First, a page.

UPDATE: Joel Sherman contradicts the Burkhardt report, saying that the Mets will not require a negotiating window with Lee if Mejia is involved in a deal.
9:07 A.M.: I said last week that I think the Mets are the frontrunners for Cliff Lee because (a) they have a top young pitcher they are willing to trade in Jenrry Mejia; and (b) they said that they wouldn’t require a window to negotiate a contract extension with Cliff Lee before trading for him. Now all of that seems to be complicated.
For one thing Mejia left his start for Double-A Binghamton yesterday because of an injury. “Shoulder stiffness” is what we’re hearing now. No other details yet and it’s entirely possible that it turns out to be nothing, but when you’re trying to trade a guy as a top prospect, the last thing you want is an injury.
The other complicating factor is that, according to Kevin Burkhardt, the Mets would in fact require a negotiating window with Lee if the player to be traded for him is, in fact, Mejia.
Other outlets are calling the Twins the frontrunners for Lee right now. It’s hard to truly handicap that in the absence of something credible regarding who Minnesota might be willing to offer for Lee and I haven’t seen anything like that yet. But if Mejia is hurt, and if the Mets are going to be more cautious about dealing him to begin with, I can’t really see any reason to stick with them as the frontrunners either.
And now that I put it like that, it’s almost as if all of this talk about the big fish at the trade deadline is, you know, speculation and stuff. And we’ve never ever had that happen before . . .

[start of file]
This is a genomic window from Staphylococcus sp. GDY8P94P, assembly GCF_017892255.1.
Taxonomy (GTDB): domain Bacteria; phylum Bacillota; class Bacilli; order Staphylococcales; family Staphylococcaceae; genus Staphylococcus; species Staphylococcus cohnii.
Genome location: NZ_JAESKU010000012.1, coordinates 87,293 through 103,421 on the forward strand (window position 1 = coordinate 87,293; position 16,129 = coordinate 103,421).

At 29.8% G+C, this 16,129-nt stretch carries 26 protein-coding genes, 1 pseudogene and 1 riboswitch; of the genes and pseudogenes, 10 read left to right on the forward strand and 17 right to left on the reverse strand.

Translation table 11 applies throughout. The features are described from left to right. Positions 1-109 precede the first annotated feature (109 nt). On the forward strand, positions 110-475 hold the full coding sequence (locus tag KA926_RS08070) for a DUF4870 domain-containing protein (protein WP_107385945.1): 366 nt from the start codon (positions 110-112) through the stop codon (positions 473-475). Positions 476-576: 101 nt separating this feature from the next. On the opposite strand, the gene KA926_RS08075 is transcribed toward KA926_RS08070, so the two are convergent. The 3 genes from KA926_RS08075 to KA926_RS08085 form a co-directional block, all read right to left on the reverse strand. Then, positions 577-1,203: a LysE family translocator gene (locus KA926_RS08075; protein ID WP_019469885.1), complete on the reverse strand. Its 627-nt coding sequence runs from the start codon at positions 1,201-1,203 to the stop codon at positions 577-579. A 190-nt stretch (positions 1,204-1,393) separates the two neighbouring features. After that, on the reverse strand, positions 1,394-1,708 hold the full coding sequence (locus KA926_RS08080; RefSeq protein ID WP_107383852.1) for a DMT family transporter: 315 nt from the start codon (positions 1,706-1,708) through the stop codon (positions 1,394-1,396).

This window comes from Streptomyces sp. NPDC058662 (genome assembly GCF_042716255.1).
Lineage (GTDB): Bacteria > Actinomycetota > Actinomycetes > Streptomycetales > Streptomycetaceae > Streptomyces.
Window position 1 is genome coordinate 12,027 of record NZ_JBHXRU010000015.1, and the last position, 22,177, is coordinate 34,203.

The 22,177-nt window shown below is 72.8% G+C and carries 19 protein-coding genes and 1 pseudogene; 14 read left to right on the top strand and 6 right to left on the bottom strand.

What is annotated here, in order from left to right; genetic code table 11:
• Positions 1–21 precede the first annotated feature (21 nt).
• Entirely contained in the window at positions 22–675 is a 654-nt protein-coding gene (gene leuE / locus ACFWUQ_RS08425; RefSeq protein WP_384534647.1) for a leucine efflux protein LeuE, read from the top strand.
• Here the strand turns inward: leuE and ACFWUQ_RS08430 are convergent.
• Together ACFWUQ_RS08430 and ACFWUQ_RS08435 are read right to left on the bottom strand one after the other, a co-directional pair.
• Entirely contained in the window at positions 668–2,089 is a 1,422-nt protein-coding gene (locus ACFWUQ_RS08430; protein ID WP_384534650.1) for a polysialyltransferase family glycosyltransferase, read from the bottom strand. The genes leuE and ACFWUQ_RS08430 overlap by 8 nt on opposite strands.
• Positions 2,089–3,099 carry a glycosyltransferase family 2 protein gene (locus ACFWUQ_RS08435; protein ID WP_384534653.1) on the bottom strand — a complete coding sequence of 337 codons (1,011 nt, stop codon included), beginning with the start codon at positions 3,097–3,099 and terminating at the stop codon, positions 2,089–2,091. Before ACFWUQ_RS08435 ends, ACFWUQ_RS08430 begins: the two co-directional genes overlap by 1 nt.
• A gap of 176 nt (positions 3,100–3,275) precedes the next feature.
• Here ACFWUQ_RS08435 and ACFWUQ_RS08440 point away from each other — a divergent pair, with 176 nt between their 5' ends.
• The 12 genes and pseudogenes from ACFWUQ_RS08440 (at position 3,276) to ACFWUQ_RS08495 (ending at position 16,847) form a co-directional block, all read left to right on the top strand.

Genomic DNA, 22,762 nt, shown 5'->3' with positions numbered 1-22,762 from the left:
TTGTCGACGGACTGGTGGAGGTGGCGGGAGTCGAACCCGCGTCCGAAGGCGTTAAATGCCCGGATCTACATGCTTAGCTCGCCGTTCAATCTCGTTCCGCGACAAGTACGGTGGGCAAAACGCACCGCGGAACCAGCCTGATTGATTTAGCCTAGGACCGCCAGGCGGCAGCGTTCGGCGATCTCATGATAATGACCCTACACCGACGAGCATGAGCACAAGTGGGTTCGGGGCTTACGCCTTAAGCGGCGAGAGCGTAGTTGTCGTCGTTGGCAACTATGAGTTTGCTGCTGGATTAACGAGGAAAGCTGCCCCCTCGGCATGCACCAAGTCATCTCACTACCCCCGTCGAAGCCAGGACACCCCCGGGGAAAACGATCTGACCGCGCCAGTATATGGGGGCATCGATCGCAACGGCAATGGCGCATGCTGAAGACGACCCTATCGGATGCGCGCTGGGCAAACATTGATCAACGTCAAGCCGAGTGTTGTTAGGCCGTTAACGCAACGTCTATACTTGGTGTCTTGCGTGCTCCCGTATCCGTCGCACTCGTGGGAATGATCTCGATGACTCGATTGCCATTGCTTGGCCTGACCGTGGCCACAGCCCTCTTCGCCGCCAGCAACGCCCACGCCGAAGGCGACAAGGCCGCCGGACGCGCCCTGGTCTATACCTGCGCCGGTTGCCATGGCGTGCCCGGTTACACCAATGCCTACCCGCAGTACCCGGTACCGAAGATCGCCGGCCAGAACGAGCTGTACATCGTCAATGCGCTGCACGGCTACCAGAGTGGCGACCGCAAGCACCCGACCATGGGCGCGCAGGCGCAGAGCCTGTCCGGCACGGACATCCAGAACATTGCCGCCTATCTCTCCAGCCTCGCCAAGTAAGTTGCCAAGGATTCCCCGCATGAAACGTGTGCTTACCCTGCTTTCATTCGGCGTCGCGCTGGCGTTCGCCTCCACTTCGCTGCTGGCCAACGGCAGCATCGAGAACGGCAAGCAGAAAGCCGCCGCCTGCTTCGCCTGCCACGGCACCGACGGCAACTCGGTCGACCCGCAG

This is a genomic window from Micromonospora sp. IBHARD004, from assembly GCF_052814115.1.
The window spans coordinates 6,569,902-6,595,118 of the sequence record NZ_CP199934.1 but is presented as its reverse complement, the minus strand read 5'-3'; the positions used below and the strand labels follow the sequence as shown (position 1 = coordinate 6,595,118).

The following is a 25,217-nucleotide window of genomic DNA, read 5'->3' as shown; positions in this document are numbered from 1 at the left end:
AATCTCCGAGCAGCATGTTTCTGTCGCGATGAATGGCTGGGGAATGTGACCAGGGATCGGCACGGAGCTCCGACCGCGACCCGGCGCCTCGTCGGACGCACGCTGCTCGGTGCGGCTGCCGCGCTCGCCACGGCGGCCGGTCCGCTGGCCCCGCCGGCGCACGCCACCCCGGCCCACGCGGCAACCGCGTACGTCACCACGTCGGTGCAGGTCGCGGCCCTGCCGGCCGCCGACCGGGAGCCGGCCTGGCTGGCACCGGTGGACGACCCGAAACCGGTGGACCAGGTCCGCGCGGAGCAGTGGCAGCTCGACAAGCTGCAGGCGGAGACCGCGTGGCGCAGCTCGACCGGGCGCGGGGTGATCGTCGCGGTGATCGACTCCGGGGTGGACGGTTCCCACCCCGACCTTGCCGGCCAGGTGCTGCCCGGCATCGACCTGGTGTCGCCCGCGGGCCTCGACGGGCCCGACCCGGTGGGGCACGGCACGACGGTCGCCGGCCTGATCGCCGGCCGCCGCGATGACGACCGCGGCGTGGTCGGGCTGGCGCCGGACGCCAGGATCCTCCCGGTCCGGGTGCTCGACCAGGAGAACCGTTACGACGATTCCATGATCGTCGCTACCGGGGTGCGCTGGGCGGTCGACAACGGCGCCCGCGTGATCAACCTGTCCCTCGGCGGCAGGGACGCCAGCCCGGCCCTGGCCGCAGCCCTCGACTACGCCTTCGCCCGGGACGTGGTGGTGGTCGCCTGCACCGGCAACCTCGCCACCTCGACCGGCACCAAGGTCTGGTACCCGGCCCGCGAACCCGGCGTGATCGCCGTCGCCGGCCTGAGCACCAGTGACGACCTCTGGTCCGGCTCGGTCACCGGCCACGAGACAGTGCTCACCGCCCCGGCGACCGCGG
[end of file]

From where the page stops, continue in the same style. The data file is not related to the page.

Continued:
At the end of January, the Nationals signed relievers Joe Nathan and Matt Albers. Today the Nationals have released Joe Nathan and Matt Albers.
Nathan, 42, pitched in just ten games last year, totaling only six and a third innings, between the Giants and the Cubs. He missed the entire 2015 season except for one third of an inning on Opening Day. Albers pitched in 58 games for the White Sox last year, posting an unsightly 6.31 ERA He pitched wonderfully in 30 games in 2015 however.
This spring Nathan and Albers pitched in more games than any other Nats relievers. Twelve for Nathan, ten for Albers. And they pitched well, with Nathan giving up five earned runs and Albers none. Apparently, however, there just isn’t room on the roster for those two.
This could be the end of the line for Nathan, a 16-year veteran with 377 career saves.
The substance of the report is not shocking. Francisco Lindor is one of baseball’s brightest young stars and the Cleveland Indians would, no doubt, wish to lock him up for an extended period of time. The surprising part is the guy who reported that, yes, the Indians are working to get Lindor a seven-year extension.
That guy: six-year-old Brody Chernoff, son of Indians general manager Mike Chernoff. Brody was invited into the team’s broadcast booth during the ninth inning of their game against the Chicago White Sox. Indians announcer Tom Hamilton asked, no doubt jokingly, if his working on anything interesting. Brody:
“He’s trying to get, um, Lindor to play for seven more years,”
Again, not shocking. It would’ve been way worse if Brody had said “Dad’s working on a three-way deal that’ll send Naquin to an NL team in order to affect a three-way trade that’ll land us Verlander without having to deal directly with a divisional rival.” But I imagine Dad still would’ve preferred he not mention that.